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What to do when the patient starts to cry

This is my every day: breaking the bad news, reminding people of their mortality, and reassuring them I'd do my best to care for them. Dr. Bishal Gyawali's essay reminds us to connect with our patients' humanity. And nothing confronts a person with his humanity as when he is faced with the reality of death and dying.

Dr. Gyawali offers a peculiar insight on the beautiful intricacies of cultural differences in how patients and physicians from Canada, Nepal, and Japan approach bad news.

In my brief medical career, I have worked in quite a few different countries. I went to medical school in Nepal, where I was born and raised. I then went to Japan in 2012 to train in medical oncology. Five years later, in 2017, I returned to Nepal to work as a medical oncologist before moving to Boston, Massachusetts, for a research fellowship in cancer policy in 2018. I now live and work in Kingston, Ontario, Canada, having moved here from Boston in early 2019.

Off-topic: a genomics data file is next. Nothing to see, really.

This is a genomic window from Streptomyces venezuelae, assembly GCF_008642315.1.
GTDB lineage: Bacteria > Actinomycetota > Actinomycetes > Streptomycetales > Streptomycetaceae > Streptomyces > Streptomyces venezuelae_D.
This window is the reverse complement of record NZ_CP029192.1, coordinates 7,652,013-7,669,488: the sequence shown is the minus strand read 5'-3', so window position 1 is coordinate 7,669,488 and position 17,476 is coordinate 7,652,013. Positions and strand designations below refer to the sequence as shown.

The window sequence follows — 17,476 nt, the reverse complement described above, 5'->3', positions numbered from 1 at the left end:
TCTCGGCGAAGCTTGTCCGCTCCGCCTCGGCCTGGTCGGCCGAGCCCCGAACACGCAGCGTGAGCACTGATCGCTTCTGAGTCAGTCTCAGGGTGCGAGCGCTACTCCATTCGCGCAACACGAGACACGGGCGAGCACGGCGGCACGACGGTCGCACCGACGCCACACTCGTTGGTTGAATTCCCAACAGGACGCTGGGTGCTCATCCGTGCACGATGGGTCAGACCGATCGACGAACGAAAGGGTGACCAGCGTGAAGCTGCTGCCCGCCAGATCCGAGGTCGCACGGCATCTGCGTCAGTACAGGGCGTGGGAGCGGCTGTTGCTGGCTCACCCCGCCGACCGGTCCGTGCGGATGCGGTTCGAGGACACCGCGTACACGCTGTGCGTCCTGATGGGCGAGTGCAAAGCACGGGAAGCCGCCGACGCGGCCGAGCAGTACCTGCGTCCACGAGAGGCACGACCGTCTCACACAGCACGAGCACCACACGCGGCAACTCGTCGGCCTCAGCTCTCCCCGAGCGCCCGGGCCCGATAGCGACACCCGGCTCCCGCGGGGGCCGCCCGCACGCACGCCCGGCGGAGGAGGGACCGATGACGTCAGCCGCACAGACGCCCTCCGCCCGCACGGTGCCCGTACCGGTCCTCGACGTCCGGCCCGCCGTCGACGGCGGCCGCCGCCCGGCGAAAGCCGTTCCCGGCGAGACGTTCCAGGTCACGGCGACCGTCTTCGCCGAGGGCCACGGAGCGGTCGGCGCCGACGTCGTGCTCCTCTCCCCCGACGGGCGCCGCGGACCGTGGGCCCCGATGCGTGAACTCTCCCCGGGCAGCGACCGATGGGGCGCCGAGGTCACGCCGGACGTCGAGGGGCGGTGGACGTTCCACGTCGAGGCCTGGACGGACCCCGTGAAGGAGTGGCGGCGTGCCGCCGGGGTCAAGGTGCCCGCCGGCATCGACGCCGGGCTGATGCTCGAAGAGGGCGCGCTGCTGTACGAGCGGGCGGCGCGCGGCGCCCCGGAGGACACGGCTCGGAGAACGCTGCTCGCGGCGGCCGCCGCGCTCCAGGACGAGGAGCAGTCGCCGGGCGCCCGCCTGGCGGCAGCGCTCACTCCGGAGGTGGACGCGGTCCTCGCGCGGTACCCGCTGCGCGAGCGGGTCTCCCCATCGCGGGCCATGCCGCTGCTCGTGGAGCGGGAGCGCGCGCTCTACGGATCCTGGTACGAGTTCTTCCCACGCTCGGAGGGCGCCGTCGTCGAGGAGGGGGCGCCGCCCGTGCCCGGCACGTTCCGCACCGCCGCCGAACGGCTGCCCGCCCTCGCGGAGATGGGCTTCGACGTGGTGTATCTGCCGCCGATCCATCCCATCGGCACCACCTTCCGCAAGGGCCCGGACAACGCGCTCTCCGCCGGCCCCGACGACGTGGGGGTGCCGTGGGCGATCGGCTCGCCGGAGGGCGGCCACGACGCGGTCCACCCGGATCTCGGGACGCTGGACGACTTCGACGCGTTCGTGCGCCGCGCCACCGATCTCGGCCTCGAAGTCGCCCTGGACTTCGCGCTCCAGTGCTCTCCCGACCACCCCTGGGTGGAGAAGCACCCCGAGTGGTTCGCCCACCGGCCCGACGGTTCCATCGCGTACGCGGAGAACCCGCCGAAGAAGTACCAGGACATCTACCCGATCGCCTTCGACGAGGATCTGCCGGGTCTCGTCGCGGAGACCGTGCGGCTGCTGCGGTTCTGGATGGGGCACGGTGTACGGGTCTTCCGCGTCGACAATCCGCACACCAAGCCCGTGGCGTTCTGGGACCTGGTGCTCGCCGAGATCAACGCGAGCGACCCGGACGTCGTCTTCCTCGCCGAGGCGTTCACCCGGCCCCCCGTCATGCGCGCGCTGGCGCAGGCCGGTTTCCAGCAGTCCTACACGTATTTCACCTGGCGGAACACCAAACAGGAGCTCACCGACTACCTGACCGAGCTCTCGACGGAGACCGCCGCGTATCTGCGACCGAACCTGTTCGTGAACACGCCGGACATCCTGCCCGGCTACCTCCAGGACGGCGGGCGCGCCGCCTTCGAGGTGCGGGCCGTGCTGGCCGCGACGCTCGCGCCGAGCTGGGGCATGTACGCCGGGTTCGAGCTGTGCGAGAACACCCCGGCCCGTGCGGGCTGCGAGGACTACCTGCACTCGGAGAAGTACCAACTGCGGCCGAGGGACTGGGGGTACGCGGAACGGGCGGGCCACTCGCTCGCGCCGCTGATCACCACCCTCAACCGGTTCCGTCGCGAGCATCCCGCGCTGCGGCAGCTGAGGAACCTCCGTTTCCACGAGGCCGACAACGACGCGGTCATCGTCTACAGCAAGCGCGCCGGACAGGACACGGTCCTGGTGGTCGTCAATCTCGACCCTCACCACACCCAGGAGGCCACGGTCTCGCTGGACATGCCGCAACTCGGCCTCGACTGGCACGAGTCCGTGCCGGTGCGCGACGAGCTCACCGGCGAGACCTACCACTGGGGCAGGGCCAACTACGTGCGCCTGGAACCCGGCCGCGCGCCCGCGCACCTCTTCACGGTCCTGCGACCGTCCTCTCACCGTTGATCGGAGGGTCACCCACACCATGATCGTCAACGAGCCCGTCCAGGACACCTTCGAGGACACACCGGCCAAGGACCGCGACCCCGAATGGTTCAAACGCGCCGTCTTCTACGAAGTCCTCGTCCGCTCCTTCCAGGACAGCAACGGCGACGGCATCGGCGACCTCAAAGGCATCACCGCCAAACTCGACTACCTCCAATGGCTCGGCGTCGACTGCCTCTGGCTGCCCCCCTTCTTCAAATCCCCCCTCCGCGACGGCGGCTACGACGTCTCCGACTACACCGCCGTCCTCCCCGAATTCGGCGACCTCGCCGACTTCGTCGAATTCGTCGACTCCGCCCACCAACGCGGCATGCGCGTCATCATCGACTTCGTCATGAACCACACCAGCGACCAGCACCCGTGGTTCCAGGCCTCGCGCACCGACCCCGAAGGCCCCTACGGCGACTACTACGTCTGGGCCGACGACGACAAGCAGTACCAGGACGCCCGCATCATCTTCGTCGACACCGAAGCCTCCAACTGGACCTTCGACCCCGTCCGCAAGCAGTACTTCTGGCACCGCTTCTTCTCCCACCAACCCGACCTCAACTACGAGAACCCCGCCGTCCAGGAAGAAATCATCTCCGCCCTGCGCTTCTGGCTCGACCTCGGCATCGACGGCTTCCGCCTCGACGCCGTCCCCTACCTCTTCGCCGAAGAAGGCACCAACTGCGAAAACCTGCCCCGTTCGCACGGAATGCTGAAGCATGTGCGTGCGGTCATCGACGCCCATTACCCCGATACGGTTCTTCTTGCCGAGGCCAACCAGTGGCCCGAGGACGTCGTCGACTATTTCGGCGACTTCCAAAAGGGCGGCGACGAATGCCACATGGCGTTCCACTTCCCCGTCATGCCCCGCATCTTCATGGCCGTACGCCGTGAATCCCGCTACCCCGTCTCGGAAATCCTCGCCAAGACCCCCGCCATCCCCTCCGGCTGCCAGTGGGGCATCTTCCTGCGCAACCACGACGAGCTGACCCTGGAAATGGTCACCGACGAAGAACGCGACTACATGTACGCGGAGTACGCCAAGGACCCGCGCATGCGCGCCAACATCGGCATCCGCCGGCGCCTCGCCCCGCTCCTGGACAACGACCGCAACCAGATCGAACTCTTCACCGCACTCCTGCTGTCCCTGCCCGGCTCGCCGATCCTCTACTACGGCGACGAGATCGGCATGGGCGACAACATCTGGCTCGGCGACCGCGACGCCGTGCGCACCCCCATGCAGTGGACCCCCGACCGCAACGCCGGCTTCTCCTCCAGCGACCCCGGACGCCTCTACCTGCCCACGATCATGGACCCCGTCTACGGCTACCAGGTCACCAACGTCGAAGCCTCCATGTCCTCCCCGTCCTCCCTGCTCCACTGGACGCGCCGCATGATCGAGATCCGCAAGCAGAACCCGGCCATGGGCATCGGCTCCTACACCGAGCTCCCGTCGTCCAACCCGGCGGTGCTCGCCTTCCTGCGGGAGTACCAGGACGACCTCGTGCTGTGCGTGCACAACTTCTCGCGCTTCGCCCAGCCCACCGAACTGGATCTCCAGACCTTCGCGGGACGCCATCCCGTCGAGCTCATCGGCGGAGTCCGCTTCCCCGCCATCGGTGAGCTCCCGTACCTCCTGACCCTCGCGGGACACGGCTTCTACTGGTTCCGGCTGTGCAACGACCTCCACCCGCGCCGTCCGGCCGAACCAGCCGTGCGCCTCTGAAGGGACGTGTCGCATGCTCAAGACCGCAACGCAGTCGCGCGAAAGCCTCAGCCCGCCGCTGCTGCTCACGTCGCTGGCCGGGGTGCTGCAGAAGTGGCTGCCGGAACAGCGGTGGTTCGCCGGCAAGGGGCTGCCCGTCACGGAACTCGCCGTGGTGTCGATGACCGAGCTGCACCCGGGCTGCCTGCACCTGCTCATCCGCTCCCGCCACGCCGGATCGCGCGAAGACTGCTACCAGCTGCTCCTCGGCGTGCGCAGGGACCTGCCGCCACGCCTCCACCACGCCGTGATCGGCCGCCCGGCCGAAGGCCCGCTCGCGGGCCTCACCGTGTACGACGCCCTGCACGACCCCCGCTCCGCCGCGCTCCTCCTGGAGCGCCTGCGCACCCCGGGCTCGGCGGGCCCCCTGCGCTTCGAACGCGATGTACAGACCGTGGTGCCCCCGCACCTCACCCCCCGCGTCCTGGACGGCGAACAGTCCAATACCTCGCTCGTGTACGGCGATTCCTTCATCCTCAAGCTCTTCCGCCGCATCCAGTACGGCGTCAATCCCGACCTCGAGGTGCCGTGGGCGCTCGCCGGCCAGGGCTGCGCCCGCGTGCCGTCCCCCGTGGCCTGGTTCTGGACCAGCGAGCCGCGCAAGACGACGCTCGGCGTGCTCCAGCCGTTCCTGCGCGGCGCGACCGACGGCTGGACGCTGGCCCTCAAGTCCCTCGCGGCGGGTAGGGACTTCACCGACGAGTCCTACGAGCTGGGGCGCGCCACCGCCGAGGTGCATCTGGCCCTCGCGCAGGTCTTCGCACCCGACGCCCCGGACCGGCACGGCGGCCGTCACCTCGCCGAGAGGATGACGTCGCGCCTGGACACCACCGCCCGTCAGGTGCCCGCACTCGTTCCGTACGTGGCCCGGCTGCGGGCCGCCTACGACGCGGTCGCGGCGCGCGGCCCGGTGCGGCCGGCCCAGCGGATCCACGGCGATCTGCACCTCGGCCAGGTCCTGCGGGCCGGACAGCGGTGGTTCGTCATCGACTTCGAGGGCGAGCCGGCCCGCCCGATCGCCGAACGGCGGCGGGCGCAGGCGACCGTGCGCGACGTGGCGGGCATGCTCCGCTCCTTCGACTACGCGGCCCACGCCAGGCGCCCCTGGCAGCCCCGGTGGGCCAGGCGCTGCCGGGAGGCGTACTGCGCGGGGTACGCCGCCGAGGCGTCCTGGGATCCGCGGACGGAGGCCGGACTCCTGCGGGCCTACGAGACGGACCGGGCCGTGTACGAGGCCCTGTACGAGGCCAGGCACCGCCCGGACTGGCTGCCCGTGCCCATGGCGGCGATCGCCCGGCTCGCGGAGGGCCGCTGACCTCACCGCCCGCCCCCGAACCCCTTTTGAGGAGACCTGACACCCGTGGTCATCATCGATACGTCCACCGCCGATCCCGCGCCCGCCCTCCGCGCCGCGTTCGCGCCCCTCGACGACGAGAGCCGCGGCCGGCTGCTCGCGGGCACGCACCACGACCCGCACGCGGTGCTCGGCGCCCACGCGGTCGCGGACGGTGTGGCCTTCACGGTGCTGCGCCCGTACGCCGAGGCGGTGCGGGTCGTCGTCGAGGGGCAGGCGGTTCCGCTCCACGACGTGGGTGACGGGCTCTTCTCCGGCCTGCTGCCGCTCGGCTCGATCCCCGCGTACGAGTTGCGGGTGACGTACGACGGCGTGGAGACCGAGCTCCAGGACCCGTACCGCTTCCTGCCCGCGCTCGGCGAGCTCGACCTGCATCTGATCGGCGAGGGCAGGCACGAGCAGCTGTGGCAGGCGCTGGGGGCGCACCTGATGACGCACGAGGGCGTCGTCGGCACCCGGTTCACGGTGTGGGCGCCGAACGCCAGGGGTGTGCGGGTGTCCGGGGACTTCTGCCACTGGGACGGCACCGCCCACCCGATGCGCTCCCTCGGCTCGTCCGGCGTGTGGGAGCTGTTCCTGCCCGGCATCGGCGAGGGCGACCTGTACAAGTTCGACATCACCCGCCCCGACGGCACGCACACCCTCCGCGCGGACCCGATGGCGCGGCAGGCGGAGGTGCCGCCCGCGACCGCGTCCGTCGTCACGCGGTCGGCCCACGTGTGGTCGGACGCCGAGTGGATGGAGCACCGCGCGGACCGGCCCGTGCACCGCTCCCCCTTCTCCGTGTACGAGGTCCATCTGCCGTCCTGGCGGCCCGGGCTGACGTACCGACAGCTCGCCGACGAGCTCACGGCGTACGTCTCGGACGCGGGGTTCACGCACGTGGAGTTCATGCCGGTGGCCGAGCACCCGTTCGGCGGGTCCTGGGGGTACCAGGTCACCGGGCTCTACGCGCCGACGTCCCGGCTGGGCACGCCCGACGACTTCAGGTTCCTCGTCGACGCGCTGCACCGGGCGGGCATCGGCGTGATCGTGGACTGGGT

He continues:

Although training does help, the most crucial elements of delivering bad news to patients—having empathy and being sensitive—cannot be trained. Knowledge can be obtained anywhere, but listening to and genuinely caring for a patient has to be built into an individual's character with inspiration from experienced mentors. Protocols and guidelines help, but the richness and diversity of the patients we serve are reminders that we need to be flexible, listen to our patients, and respect their values and the culture that created those values.

Thanks, Alfie Chua, for the heads up on this article.

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